28 Dec, 2011

Farewell Antoni…

"Lens on Leeuwenhoek"

Antoni van Leeuwenhoek Centraal, the blog,  is now officially retired. I began this site originally because I was disappointed that Holland, and the town of Delft in particular, had made no concrete attempt to recognize van Leeuwenhoek and his impact on early science. As far as I know, this has not changed. However, with the proliferation of blogs and web sites, I can rest assured that at least in the digital world, Leeuwenhoek will not be forgotten.

Particularly, there is one website that has excelled in the life and times of Antoni van Leeuwenhoek. I want to encourage all visitors to this blog to visit the excellent Lens on Leeuwenhoek site: it is by far the best resource for all things Leeuwenhoek. And please, look to the sidebar for many more links to fascinating history of science sites.

I have not stopped blogging entirely. I will be opening a photography website soon, and I have just launched a new site called Splendor Awaits, which will reveal my primary interests: bugs and macro photography. Eventually I hope to continue my  fascination with the history of science at Splendor Awaits, particularly in regards to the history of entomology. No doubt Leeuwenhoek will be part of my life again then!

Goodbye, and please visit me at my new site.

21 May, 2011

Leeuwenhoek and The Lecture…

Every three years, the Royal Society recognises excellence in the fields of microbiology, bacteriology, virology, mycology, parasitology, and microscopy by offering the Leeuwenhoek Lecture prize. For more on this lectureship prize, visit Leeuwenhoek Lecture at the Royal Society.

For a more on the prize and why Leeuwenhoek is honored in this way, read The Leeuwenhoek Lecture 1988. Antoni van Leeuwenhoek 1632-1723 (pdf) by A.R. Hall, FBA.

16 Dec, 2010

Population, Leeuwenhoek and National Geographic

National Geographic is running a special series on population – and who is leading the way on population estimates?

Though his tiny peephole gave him privileged access to a never-before-seen microscopic universe, he spent an enormous amount of time looking at spermatozoa, as they’re now called. Oddly enough, it was the milt he squeezed from a cod one day that inspired him to estimate, almost casually, just how many people might live on Earth. Nobody then really had any idea; there were few censuses. Leeuwenhoek started with an estimate that around a million people lived in Holland. Using maps and a little spherical geometry, he calculated that the inhabited land area of the planet was 13,385 times as large as Holland. It was hard to imagine the whole planet being as densely peopled as Holland, which seemed crowded even then. Thus, Leeuwenhoek concluded triumphantly, there couldn’t be more than 13.385 billion people on Earth—a small number indeed compared with the 150 billion sperm cells of a single codfish!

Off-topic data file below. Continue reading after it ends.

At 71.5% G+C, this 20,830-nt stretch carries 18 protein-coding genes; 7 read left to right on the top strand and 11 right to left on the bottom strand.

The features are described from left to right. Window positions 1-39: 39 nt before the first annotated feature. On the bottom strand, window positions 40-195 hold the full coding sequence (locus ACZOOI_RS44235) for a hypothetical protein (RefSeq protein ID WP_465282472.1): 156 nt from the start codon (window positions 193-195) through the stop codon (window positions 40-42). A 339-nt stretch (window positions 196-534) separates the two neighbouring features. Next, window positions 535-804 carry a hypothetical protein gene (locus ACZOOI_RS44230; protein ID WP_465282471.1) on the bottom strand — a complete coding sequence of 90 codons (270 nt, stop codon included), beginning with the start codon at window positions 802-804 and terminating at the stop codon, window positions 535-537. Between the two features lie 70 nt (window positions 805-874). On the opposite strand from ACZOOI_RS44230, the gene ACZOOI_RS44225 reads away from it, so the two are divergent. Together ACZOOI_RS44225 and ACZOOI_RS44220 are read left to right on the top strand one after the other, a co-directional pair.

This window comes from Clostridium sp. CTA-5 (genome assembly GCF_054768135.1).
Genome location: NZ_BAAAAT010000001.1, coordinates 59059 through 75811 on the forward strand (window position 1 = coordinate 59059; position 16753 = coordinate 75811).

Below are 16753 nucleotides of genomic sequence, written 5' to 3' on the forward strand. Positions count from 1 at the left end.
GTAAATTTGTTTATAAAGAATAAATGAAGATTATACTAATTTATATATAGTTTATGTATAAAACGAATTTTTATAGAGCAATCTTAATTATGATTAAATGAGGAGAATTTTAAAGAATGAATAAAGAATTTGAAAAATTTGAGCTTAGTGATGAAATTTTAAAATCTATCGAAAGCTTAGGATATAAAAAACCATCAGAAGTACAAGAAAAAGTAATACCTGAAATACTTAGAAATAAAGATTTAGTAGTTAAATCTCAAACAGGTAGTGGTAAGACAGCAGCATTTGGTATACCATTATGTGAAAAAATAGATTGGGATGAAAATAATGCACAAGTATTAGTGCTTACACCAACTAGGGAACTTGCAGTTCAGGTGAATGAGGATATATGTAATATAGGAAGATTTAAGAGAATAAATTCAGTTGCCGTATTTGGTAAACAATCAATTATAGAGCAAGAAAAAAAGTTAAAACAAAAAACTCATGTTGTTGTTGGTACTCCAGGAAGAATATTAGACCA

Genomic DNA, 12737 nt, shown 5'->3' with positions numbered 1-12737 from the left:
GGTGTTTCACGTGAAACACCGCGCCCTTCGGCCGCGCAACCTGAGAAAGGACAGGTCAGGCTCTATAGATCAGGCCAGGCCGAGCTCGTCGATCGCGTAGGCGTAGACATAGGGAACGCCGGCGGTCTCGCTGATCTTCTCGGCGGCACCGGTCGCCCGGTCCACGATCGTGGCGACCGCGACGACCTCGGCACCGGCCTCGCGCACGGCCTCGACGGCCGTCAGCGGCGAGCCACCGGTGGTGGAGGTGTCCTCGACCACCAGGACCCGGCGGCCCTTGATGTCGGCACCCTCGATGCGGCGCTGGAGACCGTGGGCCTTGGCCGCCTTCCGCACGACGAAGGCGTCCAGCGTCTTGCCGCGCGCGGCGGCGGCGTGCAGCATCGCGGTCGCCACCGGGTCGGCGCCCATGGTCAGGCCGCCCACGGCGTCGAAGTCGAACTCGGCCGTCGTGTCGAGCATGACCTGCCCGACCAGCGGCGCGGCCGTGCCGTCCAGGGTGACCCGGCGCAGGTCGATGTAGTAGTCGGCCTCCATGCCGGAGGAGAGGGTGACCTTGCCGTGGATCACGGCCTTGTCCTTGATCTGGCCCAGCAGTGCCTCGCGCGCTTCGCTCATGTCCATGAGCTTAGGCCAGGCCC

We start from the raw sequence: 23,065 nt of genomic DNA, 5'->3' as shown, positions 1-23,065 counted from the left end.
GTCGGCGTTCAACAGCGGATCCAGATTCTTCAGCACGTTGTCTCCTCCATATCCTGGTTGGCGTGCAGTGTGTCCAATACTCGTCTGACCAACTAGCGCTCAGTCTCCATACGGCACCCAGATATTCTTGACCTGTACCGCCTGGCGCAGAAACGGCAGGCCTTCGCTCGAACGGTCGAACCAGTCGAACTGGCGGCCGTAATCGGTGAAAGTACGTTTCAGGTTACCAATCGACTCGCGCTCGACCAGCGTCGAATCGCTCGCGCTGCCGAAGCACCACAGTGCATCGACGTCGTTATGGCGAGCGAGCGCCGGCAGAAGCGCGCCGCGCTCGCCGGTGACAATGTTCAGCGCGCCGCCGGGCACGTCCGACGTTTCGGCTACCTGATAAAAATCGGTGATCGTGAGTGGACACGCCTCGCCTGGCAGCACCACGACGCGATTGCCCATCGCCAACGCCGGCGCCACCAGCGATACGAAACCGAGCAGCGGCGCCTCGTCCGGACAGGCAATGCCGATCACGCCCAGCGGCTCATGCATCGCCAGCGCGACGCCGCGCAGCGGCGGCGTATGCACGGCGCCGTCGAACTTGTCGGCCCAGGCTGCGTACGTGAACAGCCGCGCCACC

Not very accurate, but he was the first to consider our planet’s population.

Read 7 Billion for more on Leeuwenhoek and population at National Geographic.

19 Nov, 2010

Top Ten Zoological Discoveries

The Guardian has an article on the greatest discoveries in zoology:

At BBC Wildlife magazine, a panel of judges has been mulling over the question. Today, the results of their deliberations are published as the top 10 breakthroughs in zoology. The list in full is below, in descending order. How have they fared?

Leeuwenhoek places second, just below the discovery of the fossilised remains of Archaeopteryx:

The 17th century Dutch scientist Antonie Philips van Leeuwenhoek made some of the best microscopes of his time, using them to discover microorganisms, or “animalcules”. His work led to dramatic re-evaluations of the causes of disease and improvements in hygiene.

Read the complete article at the Guardian, and visit BBC Wildlife for the source.

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1 Nov, 2010

Look out for We, Beasties…

A new blog called We, Beasties is joining ScienceBlogs. It is run byKevin Bonham who is in the immunology program at Harvard. He and other contributors will be covering the diverse world of microbes, and he pays tribute to Leeuwenhoek in his first post today:

In 1674, Antonie van Leeuwenhoek pointed a microscope at pond water and saw what he called “wee beasties” flitting about, kicking off the field of microbiology. Since then, scientists have discovered microorganisms living just about everywhere, in every kind of environment, from the crushing depths of the ocean in hydrothermal vents to the crypts of our own intestines.

Go to We, Beasties for more on microbes.

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